[rbridge] Avoiding sending multiple IS-IS Hellos tagged with allthe VLAN tags
Radia.Perlman at sun.com
Tue Jul 31 18:31:34 PDT 2007
Silvano....I still don't know what problem customers are trying to solve
with partitioned VLANs.
If it's that they want more than 4000 VLANs, then the design we had (before
Anoop's suggestion) also won't help them with that.
If it is an important problem to use more than 4000 VLANs,
we could (by extending the size of the VLAN tag within a TRILL campus)
problem in a much more robust, easily understandable way than
ports to block some VLANs. And I absolutely do not understand any other
that might be solved with intentionally partitioning VLANs, and it's
impossible to design
something without understand the problem that needs to be solved.
We do have to carefully consider what "breaks" (in the
proposal we are currently considering) if a customer does actually configure
bridges in some layer 2 cloud so that VLAN 1 is partitioned.
I believe the only consequence of a customer configuring
bridges so that VLAN 1 is partitioned in some layer 2 cloud is that core
RBridges that might have connectivity to each
other through some VLAN other than
VLAN 1 will not realize they are adjacent, and will therefore not form
IS-IS adjacencies, which
means fewer RBridge-RBridge links in the core than there might actually
be. This might
actually cause the campus to get partitioned (since the only
connectivity between RBridges
will be using VLAN 1, and if all the links in the cut set require an
outer tag of other
than 1 in order for RBridges to talk, these links won't be found or
used). It might cause less good paths. However, it will *not* cause
loops, because if
there is no connectivity for flooding of LSPs, data also won't flow in
The advantage of this proposal is simplicity and scalability -- only one
Hello per port.
As I said, I cannot understand what functionality is lost if all switch
ports within a layer 2
cloud must be configured to pass VLAN 1, and until we do understand some
important hardship that this rule imposes, I'd say this (Anoop's proposal)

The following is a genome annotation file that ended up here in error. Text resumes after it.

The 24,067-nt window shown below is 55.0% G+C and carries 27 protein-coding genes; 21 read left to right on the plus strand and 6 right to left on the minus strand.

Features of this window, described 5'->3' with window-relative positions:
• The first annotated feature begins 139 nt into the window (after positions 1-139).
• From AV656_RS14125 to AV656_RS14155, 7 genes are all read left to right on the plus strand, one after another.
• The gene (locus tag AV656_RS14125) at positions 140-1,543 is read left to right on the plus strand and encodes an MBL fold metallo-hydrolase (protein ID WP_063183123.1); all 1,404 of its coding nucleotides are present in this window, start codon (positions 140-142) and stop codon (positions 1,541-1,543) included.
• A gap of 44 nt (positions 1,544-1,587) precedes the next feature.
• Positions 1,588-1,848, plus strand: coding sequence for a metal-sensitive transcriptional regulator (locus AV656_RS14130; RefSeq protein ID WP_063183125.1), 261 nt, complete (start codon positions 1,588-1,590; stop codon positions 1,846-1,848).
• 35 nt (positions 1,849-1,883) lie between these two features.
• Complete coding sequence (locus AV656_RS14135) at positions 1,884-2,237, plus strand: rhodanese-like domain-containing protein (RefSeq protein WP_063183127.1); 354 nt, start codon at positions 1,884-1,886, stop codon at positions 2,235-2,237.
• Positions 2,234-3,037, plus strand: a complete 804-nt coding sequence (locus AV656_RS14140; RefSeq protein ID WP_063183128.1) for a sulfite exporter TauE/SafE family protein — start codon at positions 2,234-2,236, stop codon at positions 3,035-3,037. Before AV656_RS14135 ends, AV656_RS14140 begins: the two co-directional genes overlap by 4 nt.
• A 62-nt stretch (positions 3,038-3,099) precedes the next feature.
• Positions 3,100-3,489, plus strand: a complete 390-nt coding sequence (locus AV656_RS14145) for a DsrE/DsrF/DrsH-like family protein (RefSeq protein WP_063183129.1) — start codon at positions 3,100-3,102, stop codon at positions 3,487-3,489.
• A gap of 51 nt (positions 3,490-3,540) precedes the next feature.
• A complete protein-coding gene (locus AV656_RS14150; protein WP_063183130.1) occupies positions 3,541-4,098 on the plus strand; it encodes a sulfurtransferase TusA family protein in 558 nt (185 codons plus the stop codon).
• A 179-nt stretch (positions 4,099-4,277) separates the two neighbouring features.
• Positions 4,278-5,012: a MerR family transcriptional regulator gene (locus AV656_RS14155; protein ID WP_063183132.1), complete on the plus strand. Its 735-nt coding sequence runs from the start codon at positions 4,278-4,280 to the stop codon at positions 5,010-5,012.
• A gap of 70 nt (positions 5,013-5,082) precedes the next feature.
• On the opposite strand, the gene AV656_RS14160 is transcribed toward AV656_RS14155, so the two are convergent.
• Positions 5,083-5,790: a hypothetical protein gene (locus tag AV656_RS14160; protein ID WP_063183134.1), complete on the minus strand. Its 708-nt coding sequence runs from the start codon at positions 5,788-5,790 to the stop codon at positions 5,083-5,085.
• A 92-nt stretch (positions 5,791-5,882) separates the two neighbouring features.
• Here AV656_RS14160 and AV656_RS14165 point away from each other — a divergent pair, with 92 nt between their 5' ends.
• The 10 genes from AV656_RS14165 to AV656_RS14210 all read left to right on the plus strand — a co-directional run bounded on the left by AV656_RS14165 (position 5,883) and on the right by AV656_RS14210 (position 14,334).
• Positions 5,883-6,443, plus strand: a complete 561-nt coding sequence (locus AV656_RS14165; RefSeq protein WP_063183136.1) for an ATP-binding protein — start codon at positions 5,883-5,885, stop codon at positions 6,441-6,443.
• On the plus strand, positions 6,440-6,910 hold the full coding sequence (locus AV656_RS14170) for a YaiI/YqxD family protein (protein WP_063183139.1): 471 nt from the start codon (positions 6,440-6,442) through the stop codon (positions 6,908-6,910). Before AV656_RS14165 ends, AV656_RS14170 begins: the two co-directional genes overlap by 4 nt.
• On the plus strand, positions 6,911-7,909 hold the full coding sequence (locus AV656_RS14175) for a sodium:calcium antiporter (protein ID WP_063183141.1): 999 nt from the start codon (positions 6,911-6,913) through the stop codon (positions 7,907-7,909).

is obviously the right thing to do.
Silvano Gai wrote:
> We are describing to you how VLANs are deployed today in Enterprise
> networks. You may say that "you don't like it", we may agree with you,
> but this does not change how they are deployed.
> For RBridges to be successful they need to be able to replace core
> bridges without messing up the existing network configurations.
> Today most customers do not deploy VLANs end-to-end and they do reuse
> VLANs number in different part of the enterprise. If RBridges are not
> capable of supporting this, they are not attractive.
> Remember that the #1 customer requirement we have for TRILL is: "replace
> core bridges with RBridges to enable Equal Cost Multi Path, all the rest
> MUST remain the same".
> GVRP is not deployed; I am not sure which customers Anoop is referring
> -- Silvano
>> -----Original Message-----
>> From: Radia Perlman [mailto:Radia.Perlman at sun.com]
>> Sent: Tuesday, July 31, 2007 11:19 AM
>> To: Dinesh G Dutt
>> Cc: Silvano Gai; rbridge at postel.org
>> Subject: Re: [rbridge] Avoiding sending multiple IS-IS Hellos tagged
>> allthe VLAN tags
>> I don't understand that problem. What you're describing might argue
>> bridges using a unique
>> spanning tree per VLAN in order to optimize traffic flow for that
>> but I don't
>> see what it has to do with wanting to partition VLANs.
>> Dinesh G Dutt wrote:
>>> Radia Perlman wrote:
>>>> I'd like to understand what problem customers are attempting to
>>>> partitioned VLANs, and what hardship it would present to require at
>>>> least one of the
>>> The primary problem with having a VLAN everywhere is that the root
>>> the spanning tree moves around leading to non-optimal forwarding in
>>> enterprise networks. Enterprise networks are carefully engineered
>>> networks and in the event of failure, they want to localize the
>>> effects as much as possible. So, they want each VLAN to be localized
>>> and roots where they want it to be. Having a common VLAN messes up
>>> that arrangement. Also, VLAN 1 is the default VLAN when a switch
>>> up and there is typically lots of customer data on it.
>>>> VLANs to *not* be partitioned. With TRILL, if a customer eventually
>>>> all bridges, the customer will not be able to partition VLANs
>>> As I raised it in the meeting, this is a side-effect that has not
>>> considered before and needs to be carefully thought through. I don't
>>> think many people are aware of this issue with TRILL that doesn't
>>> exist with 802.1Q bridges today.
>>>> Also, from
>>>> what Anoop was explaining to me, the GVRP protocol would
>>>> configure the switch-to-switch links to join all the islands of
>>>> VLANs. So it would
>>>> seem as though it can't be that fatal to solving customer problems
>>>> *one* VLAN on a layer 2 cloud to not be partitioned.
>>> GVRP is not deployed by a significant majority of customers.
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